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Question: Will you support Gavin's new block size limit hard fork of 8MB by January 1, 2016 then doubling every 2 years?
1.  yes
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Author Topic: Gold collapsing. Bitcoin UP.  (Read 1804972 times)
HeliKopterBen
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May 29, 2015, 12:10:57 AM
 #24981

Pretty bold claims from Middleton, but I have tried it and it works, at least in a beta phase, not vapor phase or proof of concept phase, but beta phase.  You can trade all tickers that Cypherdoc mentions on here.  

I still don't understand how the tickers are fed into veritaseum to settle the bets. Can you explain that?

Saying "it works" without understanding how it works is short-sighted.

Twice or thrice I tried to find technical documentation (wading through all the promotional crap) and was stifled, so I assumed it is centralized bullshit.

That's my assumption, too... until it's explained how it works and it works in a way I can trust (which I doubt, but I've been wrong before).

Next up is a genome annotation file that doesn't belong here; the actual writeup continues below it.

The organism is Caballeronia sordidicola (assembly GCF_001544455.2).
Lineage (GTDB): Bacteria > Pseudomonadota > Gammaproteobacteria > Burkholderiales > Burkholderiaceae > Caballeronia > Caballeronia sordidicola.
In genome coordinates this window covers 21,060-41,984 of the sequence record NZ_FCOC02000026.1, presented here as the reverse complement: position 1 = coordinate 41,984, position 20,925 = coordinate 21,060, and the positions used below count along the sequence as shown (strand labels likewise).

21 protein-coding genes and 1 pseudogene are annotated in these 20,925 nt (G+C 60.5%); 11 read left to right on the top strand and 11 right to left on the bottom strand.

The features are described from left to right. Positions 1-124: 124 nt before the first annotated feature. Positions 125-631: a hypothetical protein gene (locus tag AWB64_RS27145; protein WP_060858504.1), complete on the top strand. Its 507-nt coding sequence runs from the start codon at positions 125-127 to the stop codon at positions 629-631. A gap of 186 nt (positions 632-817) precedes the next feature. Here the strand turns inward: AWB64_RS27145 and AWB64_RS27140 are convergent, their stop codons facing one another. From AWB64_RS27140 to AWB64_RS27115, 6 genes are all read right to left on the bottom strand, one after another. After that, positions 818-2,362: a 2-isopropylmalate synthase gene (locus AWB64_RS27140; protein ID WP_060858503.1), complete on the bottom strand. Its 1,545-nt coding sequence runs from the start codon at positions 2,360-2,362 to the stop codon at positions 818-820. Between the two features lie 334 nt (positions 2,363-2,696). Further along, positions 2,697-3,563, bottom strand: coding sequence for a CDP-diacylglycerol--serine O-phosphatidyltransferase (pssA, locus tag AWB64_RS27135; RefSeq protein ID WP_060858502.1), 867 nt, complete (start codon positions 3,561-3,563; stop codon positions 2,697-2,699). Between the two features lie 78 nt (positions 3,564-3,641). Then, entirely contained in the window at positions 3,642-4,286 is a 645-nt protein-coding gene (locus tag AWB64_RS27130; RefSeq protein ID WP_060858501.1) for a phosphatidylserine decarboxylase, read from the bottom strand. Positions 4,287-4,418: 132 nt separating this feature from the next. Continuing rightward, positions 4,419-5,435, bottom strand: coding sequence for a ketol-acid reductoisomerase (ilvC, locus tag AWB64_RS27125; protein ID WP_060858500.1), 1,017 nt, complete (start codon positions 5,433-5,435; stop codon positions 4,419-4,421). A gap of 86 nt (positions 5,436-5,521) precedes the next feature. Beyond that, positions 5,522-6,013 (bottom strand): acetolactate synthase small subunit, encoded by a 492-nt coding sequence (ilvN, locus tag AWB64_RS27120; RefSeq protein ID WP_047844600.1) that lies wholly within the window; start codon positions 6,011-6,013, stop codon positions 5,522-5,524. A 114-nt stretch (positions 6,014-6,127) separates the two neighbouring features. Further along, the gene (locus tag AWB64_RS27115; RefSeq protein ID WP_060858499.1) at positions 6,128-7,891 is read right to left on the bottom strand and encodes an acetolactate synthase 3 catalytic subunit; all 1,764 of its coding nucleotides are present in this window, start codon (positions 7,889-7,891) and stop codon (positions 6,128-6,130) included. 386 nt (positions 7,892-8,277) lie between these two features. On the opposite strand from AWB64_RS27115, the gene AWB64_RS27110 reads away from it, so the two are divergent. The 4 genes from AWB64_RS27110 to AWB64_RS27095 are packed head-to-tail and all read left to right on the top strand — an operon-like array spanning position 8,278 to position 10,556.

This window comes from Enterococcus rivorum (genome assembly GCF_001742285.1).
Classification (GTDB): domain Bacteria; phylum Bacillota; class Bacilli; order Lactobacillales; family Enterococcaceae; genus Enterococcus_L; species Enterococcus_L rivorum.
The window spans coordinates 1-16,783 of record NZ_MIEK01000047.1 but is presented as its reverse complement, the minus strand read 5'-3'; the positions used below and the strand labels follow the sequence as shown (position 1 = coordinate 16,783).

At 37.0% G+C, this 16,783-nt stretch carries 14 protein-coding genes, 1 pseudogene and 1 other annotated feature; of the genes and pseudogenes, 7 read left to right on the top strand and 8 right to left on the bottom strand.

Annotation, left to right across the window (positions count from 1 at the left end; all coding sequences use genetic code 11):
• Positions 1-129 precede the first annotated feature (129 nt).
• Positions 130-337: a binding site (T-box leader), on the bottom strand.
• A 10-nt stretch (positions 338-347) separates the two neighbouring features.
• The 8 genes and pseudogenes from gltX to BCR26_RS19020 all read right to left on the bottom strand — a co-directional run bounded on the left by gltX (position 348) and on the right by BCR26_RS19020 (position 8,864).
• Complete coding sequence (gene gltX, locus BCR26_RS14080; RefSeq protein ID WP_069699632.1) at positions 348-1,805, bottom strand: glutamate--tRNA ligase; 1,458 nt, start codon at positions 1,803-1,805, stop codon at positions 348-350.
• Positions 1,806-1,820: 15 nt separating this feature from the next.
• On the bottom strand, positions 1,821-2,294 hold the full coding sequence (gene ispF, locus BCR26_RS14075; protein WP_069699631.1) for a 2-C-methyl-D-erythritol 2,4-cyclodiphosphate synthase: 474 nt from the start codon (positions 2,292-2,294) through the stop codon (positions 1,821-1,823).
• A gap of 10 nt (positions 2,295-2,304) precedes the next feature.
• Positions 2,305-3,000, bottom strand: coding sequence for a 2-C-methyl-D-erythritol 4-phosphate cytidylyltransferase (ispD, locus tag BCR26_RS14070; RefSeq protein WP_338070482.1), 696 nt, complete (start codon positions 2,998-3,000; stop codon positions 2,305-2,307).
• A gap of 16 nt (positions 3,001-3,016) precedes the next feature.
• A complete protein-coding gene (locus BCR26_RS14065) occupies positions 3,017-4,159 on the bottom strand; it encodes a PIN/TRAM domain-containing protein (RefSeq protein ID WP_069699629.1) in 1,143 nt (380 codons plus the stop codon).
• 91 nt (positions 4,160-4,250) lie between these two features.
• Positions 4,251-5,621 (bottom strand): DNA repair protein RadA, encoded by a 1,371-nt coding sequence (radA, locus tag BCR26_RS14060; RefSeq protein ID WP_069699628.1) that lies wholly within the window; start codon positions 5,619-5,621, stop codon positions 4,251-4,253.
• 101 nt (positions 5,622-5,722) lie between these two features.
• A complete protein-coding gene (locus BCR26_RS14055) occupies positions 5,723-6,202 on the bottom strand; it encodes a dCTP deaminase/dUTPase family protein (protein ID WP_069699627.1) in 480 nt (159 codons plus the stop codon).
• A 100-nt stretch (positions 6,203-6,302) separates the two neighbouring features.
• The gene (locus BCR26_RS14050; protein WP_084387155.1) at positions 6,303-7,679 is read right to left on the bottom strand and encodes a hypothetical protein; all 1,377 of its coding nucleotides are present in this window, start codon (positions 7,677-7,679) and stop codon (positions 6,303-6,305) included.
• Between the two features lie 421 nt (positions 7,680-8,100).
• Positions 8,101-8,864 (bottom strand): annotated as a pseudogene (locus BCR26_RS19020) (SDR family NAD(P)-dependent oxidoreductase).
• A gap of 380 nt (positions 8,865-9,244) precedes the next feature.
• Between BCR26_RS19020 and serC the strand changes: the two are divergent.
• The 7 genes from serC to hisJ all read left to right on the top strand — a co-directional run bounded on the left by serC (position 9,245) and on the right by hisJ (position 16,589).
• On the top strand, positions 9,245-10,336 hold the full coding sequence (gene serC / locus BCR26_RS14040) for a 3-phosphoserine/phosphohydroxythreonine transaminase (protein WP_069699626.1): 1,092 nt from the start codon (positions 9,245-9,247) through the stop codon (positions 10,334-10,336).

If it's Reggie typing in 50000 tickers every hour then there might be no "counterparty risk", but there's plenty of other risk.

EDIT: I PMed him, maybe he'll show up here and explain. If not, it hardens my assumption.

It works from an end-user standpoint, which is more than I've seen from any other project.  Tickers prices are fed through an oracle, which is centralized.  Also, the code is not open source... yet, which i cant blame them for not wanting all their work to just be copied into another system.  In a nutshell, it appears to be blockchain.info 2.0.  The blockchain.info model has proven to work thus far with zero trust issues, but we will just have to wait for more info to become available. 

Thanks for the info regarding the centralized oracle.